Sunday, October 25, 2015

Ozbusters! What makes a Witch?

In The Wonderful Wizard of Oz, the existence of witches is quickly established as Dorothy discovers she killed a Wicked Witch with her house and finds herself greeted by a self-identified Good Witch. Later, Dorothy is sent to destroy the Wicked Witch of the West, and in the final act of the story, undertakes a journey to find another Good Witch, Glinda.

Except, in later books, Glinda is not called a witch, but a sorceress.

"Well," fans might think, "they're just different terms for women who use magic, right?"

Well... Maybe not.

I was going to tackle this topic in an Oz story, but have decided to skip it and just tell a story.

In one of the notes in The Annotated Wizard of Oz, Michael Patrick Hearn points out that witches traditionally work for Satan, while sorceresses work for themselves. However, while Baum states in Wonderful Wizard that there is a power of Good and a power of Evil in his fantasy world, it does not appear he intended there to be a Devil.

The way Evil (or wickedness) comes about in Baum's world is that people "do not try to be good," or rather, as I've observed, that villains follow their selfish, self-serving goals rather than goals that will actually help people. That is what makes Wicked Witches different from any Good Witches. Good Witches work for the good of their people or the entire Land of Oz.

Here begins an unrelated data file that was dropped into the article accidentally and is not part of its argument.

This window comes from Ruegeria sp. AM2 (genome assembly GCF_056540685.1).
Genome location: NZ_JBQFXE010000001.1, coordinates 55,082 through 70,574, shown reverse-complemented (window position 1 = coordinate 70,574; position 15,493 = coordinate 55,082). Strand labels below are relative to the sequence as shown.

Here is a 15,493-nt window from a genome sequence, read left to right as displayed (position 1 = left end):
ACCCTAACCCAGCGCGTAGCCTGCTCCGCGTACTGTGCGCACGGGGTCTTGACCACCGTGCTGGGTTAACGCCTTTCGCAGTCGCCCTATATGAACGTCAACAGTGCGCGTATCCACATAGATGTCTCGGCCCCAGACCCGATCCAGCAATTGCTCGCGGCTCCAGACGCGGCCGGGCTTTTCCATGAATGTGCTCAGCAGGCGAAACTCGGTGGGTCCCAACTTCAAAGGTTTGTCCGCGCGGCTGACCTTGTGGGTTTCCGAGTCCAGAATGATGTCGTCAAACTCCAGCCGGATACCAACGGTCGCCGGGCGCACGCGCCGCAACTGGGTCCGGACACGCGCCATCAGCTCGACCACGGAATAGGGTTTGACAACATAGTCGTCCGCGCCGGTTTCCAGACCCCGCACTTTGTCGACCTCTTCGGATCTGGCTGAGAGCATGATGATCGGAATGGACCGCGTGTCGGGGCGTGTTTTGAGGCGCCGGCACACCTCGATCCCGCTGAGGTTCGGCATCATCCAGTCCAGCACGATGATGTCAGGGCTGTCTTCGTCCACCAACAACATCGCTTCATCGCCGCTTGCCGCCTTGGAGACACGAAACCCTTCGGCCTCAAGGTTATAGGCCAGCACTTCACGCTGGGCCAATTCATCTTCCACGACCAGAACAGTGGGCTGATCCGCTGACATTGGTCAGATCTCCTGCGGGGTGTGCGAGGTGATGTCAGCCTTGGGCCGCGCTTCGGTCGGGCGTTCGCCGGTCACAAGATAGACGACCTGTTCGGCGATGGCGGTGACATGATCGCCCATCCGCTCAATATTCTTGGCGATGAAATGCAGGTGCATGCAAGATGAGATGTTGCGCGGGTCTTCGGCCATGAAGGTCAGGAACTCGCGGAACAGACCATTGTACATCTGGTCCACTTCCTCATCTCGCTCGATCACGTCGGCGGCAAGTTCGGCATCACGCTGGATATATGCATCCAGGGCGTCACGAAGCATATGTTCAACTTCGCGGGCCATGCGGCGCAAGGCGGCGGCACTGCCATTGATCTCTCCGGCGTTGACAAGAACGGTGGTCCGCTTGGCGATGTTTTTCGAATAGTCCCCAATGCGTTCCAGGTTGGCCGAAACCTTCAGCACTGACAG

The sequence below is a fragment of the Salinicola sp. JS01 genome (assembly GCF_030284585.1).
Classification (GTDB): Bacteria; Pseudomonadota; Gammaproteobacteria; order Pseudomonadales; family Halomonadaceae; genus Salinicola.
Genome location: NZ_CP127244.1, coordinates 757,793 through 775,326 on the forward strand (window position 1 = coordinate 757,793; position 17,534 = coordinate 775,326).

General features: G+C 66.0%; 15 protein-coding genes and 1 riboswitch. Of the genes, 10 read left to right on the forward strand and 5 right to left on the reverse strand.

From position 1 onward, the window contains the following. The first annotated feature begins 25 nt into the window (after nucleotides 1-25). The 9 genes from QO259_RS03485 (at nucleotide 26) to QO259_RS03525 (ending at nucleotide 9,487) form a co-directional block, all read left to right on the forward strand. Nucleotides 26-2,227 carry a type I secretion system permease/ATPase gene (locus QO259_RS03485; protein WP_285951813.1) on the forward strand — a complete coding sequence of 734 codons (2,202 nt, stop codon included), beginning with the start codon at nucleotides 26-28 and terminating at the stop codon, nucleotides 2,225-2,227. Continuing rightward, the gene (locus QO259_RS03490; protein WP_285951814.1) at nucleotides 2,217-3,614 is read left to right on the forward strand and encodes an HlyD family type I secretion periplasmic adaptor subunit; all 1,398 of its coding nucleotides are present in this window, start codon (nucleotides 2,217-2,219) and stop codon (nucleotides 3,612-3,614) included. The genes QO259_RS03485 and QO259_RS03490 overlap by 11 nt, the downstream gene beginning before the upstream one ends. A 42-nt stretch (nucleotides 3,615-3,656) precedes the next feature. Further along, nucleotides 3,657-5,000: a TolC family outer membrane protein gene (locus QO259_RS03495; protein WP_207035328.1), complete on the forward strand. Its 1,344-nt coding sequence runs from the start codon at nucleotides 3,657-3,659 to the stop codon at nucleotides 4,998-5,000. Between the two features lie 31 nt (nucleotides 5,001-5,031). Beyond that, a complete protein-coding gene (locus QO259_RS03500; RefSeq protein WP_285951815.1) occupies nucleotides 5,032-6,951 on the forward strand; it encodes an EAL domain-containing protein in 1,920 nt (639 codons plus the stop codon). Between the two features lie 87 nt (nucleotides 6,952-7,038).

Okay, but what's the difference between witches and sorceresses?

In The Wonderful Wizard of Oz, we have two witches who use magic that we as the reader observe: the Good Witch of the North and the Wicked Witch of the West. We are only told they work magic or use a little chant before they turn their hat into a slate or make a bar of iron invisible. Nowhere are we told that they use tools, herbs, or extensive magic words to work their magic. Thus, it seems they actually have magic power.

In contrast is Glinda. A fun fact check is that nowhere in the first four Oz books does Glinda work magic. In The Marvelous Land of Oz, she uses magic tools, but these items are already magical and would presumably work for anyone who knew how to use them. She gives advice on how to use magic devices in Wizard and Ozma of Oz, but is absent in Dorothy and the Wizard in Oz. In The Road to Oz, we are told she makes a tree grow and bear fruit in a very short time, then makes it disappear. Baum does not tell us if she used tools or just made it happen. A similar case is in The Emerald City of Oz when she reveals she's created an invisible barrier around Oz, but we are not told how she accomplished this. Once again in Tik-Tok of Oz, we are told Glinda performs a "magical ceremony," but what this consists of, we have no idea.

The biggest revelations about Glinda's way of working magic happen in The Lost Princess of Oz and Glinda of Oz. When Ugu steals Glinda's magic tools, she is unable to work magic. Furthermore, she must use tools to try to save Dorothy and Ozma in the latter book. Thus, it seems, Glinda does not have magic power of her own, but she knows how to use magic tools and magic words to accomplish great feats.